Dr Rebecca Tharme
Riverfutures Limited - UK
In residence at
CItés, TERritoires, Environnement et Sociétés (CITERES) / CNRS, University of Tours - FR
Prof. Karl Matthias Wantzen
Biological and cultural diversity, and flow regimes – a unifying approach for managing riverscapes
People are at the centre of riverscapes, and integral to the conservation and management of their natural and cultural heritage. The world’s large rivers and their floodplains continue to be vital routes for the evolution of human civilizations and of the structurally and functionally interconnected ecosystems that support biodiversity and societal wellbeing.
Considering the parallel global crises of biodiversity and cultural diversity, our project aims to highlight and explore the interlinkages between these two facets in large rivers. The central premise is that along with declining biodiversity, the cultural diversity of large rivers (that part of culture derived from human-river relationships) will equally be impaired with fragmentation and flow regulation impacts of water infrastructure development. We investigate the ways in which biological and cultural diversity are coupled, and the degree to which their losses are at risk of co-occurrence with flow change. We strengthen empirical evidence by comparing different river basin cases across geographies. A situation assessment, using available data and expert consultations, will help us prioritise rivers of exceptional cultural and biological diversity. We also attempt to harmonise the concept of river culture with the environmental flows concept and ecological concept of a free-flowing river, to produce a global register of heritage rivers.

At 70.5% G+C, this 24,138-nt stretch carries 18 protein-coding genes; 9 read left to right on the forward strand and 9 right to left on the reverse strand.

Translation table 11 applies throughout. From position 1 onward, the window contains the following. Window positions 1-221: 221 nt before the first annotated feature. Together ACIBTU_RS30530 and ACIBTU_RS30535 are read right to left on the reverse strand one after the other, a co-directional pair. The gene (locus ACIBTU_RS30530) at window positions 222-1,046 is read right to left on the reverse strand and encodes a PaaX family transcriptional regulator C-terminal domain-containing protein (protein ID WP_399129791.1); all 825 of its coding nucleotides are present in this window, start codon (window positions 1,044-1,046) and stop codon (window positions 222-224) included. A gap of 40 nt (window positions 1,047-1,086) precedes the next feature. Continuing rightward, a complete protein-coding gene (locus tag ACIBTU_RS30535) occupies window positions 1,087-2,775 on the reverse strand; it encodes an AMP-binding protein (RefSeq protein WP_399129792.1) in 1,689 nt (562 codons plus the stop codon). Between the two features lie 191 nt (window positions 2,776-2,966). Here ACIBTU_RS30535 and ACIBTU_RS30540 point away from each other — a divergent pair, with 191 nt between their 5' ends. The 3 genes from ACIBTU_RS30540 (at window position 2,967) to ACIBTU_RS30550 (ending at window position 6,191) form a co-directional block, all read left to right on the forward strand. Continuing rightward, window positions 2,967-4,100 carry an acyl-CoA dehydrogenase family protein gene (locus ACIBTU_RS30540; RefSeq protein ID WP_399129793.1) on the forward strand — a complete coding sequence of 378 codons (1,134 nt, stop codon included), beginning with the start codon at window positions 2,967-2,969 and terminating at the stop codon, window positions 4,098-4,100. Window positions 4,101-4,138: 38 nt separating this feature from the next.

We anticipate that this pioneering, transdisciplinary study will help unify concepts and generate new knowledge on river culture and its connections with biological diversity and flow regime. We also hope to encourage growth in the researcher and practitioner network active in the field. We posit that transdisciplinary, joined-up conservation and management of large rivers, including through environmental flows, has greater potential to synergistically address adverse flow alteration impacts on biological and cultural diversity than their independent treatment.